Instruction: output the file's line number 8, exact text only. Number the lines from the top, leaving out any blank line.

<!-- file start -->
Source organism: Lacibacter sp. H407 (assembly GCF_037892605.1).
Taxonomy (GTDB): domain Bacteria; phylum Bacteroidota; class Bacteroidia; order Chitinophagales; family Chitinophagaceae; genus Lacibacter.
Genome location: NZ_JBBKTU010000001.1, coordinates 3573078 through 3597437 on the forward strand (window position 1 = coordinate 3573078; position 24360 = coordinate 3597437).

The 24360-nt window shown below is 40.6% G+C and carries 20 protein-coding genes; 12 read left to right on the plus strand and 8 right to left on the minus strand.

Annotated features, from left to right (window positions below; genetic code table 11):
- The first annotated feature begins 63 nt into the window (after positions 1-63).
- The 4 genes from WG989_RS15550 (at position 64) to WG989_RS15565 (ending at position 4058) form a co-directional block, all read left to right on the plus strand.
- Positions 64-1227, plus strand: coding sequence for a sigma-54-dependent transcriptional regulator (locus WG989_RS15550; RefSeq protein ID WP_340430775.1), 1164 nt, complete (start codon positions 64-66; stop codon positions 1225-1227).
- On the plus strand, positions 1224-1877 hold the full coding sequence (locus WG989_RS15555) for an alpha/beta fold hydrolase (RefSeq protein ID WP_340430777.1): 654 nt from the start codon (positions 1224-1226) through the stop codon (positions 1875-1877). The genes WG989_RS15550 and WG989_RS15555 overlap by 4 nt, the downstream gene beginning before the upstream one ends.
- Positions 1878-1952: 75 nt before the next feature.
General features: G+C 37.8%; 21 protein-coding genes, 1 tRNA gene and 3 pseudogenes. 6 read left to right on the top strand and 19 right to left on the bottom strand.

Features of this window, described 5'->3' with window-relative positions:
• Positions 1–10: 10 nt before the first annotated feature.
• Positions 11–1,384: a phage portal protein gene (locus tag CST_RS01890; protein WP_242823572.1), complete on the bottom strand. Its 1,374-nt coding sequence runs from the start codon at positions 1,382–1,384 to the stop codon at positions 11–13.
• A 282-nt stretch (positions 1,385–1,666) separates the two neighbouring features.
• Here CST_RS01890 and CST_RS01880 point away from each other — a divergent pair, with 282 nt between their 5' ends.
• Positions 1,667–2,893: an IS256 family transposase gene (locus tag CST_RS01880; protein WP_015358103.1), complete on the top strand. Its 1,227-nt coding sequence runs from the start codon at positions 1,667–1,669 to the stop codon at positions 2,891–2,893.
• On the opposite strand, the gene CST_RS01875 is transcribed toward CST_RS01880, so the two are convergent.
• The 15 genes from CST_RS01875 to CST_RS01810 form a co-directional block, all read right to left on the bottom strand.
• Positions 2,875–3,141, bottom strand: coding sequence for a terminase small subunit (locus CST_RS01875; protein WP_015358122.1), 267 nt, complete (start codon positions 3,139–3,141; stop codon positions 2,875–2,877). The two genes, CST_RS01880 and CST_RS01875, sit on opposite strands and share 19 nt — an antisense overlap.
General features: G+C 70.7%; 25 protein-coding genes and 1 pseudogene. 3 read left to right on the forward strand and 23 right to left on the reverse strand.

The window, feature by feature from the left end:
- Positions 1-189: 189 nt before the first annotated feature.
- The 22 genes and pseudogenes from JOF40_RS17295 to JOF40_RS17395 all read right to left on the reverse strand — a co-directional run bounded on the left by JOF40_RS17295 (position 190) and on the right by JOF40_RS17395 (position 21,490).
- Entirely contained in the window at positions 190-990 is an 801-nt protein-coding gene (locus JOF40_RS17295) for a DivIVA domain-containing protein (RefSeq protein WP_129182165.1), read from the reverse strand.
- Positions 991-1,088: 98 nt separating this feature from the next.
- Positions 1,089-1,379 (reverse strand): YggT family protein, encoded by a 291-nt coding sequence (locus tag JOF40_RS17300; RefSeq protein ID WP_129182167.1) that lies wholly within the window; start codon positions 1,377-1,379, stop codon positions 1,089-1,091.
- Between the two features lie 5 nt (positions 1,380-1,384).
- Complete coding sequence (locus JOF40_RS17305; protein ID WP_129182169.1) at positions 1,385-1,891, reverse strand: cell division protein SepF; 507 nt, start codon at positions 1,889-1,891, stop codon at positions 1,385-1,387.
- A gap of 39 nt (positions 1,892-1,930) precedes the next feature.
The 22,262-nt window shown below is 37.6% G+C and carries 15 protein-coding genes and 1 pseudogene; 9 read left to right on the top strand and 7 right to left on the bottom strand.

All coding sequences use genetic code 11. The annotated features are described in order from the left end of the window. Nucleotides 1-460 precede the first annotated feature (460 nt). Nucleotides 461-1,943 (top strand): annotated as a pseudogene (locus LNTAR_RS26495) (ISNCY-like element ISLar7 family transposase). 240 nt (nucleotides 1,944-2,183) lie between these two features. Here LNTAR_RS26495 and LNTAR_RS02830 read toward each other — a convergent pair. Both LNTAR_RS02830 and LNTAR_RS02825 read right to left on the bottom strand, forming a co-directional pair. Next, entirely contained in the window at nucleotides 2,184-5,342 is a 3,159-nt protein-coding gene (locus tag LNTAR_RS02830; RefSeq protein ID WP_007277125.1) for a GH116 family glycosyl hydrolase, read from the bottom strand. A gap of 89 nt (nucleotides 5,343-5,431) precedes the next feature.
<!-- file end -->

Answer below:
- Positions 64-1227, plus strand: coding sequence for a sigma-54-dependent transcriptional regulator (locus WG989_RS15550; RefSeq protein ID WP_340430775.1), 1164 nt, complete (start codon positions 64-66; stop codon positions 1225-1227).